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How Pune morphed into a technology capital, in 20 years.

FOCUS ON PUNE:
Auto and infotech are the twin 'astras'  in  the city's quiver

By Anand Parthasarathy
Pune, June 25 2016: Three days  ago ( on June 22),  Maharashtra Chief Minister  Devendra Fadnavis  was in Chakan, Pune, to inaugurate a new plant at Force Motors, a respected Indian name in automobile ancillaries.  Also on hand was Frank Deiss,  global head for Powertrains at Mercedes-Benz. 
Why? Because the new plant   was being set up with just one agenda: to manufacture engines and axles for Mercedes-Benz -- with a rated capacity of  20,000 each.  The plant  could handle  14 different engine variants with 8 production lines... something made possible by today's  assembly line automation technology.   It made splendid sense for M-B to entrust its engines to Force, because its own India plant  was almost next door  in Chakan... a canny  move to  ensure a smooth supply chain.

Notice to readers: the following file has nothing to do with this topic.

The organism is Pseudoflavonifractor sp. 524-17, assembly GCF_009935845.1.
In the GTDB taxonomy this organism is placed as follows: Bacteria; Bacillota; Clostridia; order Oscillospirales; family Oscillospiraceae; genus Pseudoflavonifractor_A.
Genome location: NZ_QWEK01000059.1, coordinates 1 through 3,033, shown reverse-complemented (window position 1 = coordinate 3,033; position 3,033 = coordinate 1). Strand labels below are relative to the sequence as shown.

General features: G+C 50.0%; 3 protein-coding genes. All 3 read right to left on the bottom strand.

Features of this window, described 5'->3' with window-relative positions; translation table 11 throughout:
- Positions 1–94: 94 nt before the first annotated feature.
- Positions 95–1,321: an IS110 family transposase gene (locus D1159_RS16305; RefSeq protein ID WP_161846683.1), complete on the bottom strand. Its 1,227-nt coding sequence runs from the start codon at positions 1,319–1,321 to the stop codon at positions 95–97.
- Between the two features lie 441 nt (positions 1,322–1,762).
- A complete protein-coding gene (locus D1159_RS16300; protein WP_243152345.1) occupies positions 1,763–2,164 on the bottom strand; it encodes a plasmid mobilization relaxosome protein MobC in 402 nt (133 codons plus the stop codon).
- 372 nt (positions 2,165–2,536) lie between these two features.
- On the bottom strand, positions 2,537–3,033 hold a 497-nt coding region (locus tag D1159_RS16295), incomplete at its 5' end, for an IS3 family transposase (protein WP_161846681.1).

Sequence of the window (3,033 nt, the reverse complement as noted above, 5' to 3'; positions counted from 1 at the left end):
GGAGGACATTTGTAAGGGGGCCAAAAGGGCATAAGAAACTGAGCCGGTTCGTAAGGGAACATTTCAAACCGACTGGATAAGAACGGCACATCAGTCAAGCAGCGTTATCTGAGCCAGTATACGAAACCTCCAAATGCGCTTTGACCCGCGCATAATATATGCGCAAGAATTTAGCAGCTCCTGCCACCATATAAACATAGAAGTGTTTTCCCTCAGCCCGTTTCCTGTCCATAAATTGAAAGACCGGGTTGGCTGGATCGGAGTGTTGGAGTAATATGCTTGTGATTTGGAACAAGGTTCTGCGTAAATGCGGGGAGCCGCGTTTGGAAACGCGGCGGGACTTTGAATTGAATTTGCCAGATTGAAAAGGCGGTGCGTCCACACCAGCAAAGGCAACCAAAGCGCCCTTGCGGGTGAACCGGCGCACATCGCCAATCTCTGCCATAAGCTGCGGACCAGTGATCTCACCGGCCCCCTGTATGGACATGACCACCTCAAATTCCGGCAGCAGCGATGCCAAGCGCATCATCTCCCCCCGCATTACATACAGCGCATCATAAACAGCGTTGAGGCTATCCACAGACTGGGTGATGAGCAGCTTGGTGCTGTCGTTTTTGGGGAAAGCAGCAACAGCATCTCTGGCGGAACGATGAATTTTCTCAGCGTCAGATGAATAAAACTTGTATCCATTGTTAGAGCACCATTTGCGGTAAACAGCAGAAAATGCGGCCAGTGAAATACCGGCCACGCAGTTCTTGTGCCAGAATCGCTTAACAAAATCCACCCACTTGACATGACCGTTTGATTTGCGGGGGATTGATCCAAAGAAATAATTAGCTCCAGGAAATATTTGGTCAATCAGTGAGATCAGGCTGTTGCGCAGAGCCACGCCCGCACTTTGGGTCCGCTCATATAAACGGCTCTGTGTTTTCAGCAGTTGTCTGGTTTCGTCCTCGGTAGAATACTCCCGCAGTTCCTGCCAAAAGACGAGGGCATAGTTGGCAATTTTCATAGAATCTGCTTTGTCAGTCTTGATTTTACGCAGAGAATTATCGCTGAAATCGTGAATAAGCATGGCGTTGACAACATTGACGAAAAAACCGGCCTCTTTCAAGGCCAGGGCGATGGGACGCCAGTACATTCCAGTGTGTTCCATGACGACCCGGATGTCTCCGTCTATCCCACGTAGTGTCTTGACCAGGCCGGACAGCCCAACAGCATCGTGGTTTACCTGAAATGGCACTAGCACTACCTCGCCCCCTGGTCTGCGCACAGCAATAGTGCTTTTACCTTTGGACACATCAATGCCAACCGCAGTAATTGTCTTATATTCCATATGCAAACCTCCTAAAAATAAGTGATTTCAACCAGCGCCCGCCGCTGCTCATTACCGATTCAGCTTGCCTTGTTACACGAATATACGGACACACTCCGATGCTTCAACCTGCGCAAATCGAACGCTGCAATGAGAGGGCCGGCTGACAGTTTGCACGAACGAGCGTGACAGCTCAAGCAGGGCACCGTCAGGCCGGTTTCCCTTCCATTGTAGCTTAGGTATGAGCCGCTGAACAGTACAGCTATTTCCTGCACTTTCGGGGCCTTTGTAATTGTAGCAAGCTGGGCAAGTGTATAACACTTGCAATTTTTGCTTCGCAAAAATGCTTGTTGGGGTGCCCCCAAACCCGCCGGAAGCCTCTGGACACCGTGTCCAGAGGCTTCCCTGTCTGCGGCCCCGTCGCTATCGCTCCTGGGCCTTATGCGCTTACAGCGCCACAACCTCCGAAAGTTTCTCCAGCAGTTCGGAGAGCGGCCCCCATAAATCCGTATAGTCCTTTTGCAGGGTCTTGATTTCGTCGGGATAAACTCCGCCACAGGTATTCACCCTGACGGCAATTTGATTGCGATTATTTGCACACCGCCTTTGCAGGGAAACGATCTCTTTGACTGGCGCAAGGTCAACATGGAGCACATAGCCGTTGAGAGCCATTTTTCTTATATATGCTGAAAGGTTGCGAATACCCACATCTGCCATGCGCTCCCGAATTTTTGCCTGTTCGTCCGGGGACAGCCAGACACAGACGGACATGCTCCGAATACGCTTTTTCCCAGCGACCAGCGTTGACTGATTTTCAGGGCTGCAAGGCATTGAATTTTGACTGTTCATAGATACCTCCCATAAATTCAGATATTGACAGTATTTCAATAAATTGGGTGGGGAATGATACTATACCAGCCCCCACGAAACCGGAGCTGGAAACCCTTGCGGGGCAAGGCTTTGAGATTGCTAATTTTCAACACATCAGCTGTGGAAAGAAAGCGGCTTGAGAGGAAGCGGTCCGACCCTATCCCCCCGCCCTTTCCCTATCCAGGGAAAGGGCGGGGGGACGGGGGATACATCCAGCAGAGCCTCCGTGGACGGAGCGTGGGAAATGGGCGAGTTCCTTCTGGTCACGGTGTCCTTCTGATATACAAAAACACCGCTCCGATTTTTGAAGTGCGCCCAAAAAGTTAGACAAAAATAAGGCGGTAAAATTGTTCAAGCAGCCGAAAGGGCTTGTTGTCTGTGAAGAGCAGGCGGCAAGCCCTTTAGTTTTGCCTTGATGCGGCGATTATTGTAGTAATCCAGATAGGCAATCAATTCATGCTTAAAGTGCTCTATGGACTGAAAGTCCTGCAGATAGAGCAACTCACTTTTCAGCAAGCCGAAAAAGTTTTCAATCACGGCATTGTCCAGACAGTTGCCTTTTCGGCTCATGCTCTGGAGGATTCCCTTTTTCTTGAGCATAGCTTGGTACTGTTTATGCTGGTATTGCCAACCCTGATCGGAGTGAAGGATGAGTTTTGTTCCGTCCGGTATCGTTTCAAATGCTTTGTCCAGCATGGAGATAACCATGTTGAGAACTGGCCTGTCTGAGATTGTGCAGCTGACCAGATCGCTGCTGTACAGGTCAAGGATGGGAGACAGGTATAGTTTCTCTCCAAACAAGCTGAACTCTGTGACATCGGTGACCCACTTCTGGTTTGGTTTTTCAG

The Force-- Mercedes-Benz  synergy  is an epitome  of  what has transformed  Pune, within 2 decades into a high-tech hub for the automobile industry.   Even 8 years ago,  a UK newspaper, The Independent, headlined a report on the gradual shift of the global auto industry, eastwards:  "The boom is over in Detroit. Now India has its own Motor City".  That city is Pune.
The article went on to suggest that the car industry around Pune would help the Indian market overtake China. And with reason.  Historically, Pune  has been home  for  half a century to  two of the nation's leading automobile makers:  Tata Motors and Bajaj Auto --  with  Kirloskar Oil Engines, Cummins ,Sandvik  and Bharat Forge provided much need ancillary support by way of engines and auto components and tools. 
Then came the auto boom -- with  international biggies General Motors, Volkswagen, Fiat, Mercedes-Benz, JCB, Piaggio, Skoda, Bridgestone  and others   following one another to set up plants around Pune. In the process   this  turned  the Chakan-Talegaon belt into one of the world's largest automobile  industry cluster .